WATERBURY, Conn. — Metro-North Railroad has eliminated the last “dark territory” Manual Block System segment on its 271-mile commuter rail system, activating Centralized Traffic Control on its 27-mile branch between Devon and Waterbury.
The system was activated at 6 a.m. on Nov. 7. After a weekend shutdown of the line for final testing, regular revenue passenger service began today (Monday, Nov. 8) at 5:25 a.m., with the departure of southbound train No. 1925 from Waterbury. Previously, all Waterbury Branch trains operated under “Form M” manual block authority issued by the Rail Traffic Controller (Metro-North’s term for train dispatcher) in New York.
Metro-North operates all commuter routes north and east of New York’s Grand Central Terminal, covering former New York Central and New Haven Railroad lines in New York and Connecticut. Each state owns its track, which is operated by Metropolitan Transportation Authority’s Metro-North runs all of it as an interstate system. Over the past two decades, Metro-North replaced earlier automatic block signal systems on its Hudson, Harlem, and New Haven main lines with a bidirectional Centralized Traffic Control system, using ground-mounted signals only at interlockings. Locomotive engineers rely on cab signals between interlockings. This system also has been installed on the railroad’s previously unsignaled single-track Upper Harlem Line, and the New Canaan and Danbury branches in Connecticut.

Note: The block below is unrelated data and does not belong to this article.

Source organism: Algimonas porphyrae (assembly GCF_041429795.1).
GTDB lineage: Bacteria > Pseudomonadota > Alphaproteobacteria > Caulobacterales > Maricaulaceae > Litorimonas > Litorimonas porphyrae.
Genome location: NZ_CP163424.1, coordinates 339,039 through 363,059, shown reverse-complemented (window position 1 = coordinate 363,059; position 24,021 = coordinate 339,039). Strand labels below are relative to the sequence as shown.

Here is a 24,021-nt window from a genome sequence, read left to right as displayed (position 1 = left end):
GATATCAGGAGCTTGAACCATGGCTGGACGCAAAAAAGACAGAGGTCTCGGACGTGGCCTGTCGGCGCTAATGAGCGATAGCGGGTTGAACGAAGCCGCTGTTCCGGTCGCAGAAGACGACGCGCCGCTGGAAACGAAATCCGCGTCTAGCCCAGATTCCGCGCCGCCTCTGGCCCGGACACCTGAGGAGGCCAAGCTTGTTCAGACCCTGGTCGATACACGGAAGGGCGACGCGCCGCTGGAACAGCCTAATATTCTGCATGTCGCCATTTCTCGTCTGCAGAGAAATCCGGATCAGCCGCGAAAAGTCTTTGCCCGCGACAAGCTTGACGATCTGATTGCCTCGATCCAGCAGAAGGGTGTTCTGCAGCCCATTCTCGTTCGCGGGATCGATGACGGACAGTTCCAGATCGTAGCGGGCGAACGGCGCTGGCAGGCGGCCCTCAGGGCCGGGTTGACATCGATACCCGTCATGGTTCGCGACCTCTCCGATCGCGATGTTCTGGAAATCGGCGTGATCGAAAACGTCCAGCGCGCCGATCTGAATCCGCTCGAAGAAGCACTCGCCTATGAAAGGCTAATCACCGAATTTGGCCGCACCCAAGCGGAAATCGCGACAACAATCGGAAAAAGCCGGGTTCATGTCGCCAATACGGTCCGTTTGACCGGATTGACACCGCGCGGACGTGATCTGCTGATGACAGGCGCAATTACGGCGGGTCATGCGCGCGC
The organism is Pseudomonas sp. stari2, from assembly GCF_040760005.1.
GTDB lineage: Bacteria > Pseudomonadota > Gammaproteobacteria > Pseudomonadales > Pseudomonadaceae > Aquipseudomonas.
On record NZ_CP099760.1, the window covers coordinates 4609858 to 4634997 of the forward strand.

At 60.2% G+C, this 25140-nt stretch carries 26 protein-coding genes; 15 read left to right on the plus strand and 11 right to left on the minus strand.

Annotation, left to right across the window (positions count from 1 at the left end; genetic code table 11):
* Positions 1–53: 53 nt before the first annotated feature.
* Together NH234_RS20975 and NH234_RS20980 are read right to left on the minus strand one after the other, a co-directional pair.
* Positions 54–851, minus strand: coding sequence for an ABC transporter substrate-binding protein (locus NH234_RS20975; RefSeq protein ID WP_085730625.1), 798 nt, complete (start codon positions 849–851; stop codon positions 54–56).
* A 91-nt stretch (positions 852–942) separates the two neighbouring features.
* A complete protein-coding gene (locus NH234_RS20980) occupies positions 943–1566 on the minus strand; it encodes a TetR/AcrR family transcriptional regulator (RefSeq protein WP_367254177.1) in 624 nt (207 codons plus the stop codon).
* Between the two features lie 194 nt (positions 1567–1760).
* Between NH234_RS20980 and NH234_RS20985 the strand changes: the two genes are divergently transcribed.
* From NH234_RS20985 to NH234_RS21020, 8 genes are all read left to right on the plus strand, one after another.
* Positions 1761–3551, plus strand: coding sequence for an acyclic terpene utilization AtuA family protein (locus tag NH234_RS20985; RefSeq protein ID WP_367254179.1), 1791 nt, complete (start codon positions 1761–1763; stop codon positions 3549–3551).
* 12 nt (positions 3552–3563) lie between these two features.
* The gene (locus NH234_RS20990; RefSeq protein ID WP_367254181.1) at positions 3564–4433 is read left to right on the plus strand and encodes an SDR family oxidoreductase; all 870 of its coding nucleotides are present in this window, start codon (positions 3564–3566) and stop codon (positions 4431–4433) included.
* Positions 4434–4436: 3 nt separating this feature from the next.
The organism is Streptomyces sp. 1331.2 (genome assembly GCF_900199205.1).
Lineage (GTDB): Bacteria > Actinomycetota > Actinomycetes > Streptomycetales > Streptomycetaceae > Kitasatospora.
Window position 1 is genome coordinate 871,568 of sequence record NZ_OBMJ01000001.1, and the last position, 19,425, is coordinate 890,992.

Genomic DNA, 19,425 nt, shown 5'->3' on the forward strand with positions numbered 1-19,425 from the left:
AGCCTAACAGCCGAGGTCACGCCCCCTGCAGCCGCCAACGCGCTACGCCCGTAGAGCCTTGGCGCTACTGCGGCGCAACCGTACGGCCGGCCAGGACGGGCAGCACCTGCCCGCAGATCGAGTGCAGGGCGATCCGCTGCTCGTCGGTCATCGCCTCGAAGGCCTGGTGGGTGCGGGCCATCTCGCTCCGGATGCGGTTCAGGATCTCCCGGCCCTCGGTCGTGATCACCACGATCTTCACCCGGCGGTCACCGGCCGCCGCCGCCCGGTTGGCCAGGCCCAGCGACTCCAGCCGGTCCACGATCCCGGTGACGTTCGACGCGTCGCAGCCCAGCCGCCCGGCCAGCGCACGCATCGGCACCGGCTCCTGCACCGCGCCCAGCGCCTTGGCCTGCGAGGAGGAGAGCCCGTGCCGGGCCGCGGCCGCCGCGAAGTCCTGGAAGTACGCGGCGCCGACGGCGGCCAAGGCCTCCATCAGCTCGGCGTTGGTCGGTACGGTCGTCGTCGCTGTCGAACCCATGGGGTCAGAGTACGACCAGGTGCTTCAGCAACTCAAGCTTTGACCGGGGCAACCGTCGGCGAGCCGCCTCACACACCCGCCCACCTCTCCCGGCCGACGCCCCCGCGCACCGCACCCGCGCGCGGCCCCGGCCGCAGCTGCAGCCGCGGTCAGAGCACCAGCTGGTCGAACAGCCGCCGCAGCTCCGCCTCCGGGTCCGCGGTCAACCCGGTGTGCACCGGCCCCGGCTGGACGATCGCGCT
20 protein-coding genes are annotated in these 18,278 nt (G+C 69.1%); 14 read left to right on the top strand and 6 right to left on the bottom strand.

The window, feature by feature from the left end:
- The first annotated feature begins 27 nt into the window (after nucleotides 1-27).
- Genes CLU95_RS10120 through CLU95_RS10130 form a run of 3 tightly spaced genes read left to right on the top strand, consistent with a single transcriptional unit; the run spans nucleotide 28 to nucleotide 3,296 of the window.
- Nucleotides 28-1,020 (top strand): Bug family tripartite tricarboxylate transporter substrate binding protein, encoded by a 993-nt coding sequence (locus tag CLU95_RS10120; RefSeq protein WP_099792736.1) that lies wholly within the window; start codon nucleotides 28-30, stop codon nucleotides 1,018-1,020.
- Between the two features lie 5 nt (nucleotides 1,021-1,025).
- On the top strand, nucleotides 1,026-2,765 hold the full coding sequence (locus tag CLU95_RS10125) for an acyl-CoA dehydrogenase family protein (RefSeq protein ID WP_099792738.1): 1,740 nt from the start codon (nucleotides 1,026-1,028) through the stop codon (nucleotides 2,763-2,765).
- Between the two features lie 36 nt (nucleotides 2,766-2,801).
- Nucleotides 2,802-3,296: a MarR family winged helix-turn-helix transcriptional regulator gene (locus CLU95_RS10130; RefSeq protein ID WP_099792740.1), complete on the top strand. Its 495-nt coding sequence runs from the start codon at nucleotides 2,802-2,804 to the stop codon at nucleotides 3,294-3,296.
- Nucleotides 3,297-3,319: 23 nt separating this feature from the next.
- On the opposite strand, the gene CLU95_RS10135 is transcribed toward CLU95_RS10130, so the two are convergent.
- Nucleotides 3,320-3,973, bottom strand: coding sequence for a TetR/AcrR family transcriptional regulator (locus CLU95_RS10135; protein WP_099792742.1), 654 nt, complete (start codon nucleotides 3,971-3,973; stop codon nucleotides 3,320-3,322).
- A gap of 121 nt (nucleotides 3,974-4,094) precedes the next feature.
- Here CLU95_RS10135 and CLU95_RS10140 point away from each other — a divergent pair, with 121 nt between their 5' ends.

“Having all lines and branches signalized and operating with positive train control is a tremendous achievement for Metro-North, because it increases passenger safety and operational flexibility,” an MTA representative told Trains News Wire.
Design for this project began in May 2016, with installation beginning in April 2019. Signaled passing sidings were added at Beacon Falls and Derby. Existing sidings just south of Waterbury and just north of the branch’s junction with the New Haven Line at Devon also will be signaled and controlled by the Rail Traffic Controller. More than 13,000 new crossties were also installed during the project, which was funded by the Connecticut Department of Transportation.
Metro-North Waterbury Branch trains use the busy four-track New Haven Line for 5 miles between Devon and Bridgeport, Connecticut’s largest city, where connections are made with trains to New York’s Grand Central Terminal or New Haven. The first morning Waterbury departure continues 22 miles beyond Bridgeport to Stamford, permitting passengers to transfer to express trains to New York stations. All other branch trains are Waterbury-Bridgeport shuttles. Maximum authorized speed on the branch is 60 mph. Crews and diesel-powered push-pull equipment are based at terminals on the main line. The first two morning trains deadhead to Waterbury before their scheduled runs, and the last northbound night train deadheads back to its terminal.
The CTC installation will allow expanded service. Even in the final days of the New Haven Railroad in the late 1960s, the branch saw just four round trips a day. Although service frequency has increased under Metro-North and track owner Connecticut Department of Transportation, no passenger-train meets have been scheduled for decades. Current schedules show eight southbound and seven northbound trains each weekday, with buses adding two northbound trips over the route during afternoon rush hours, and regular service on weekends. The Metro-North representative said plans are to increase the current 15 weekday trains to 22 in July 2022. At that time, expect to see trains meeting at CTC interlockings.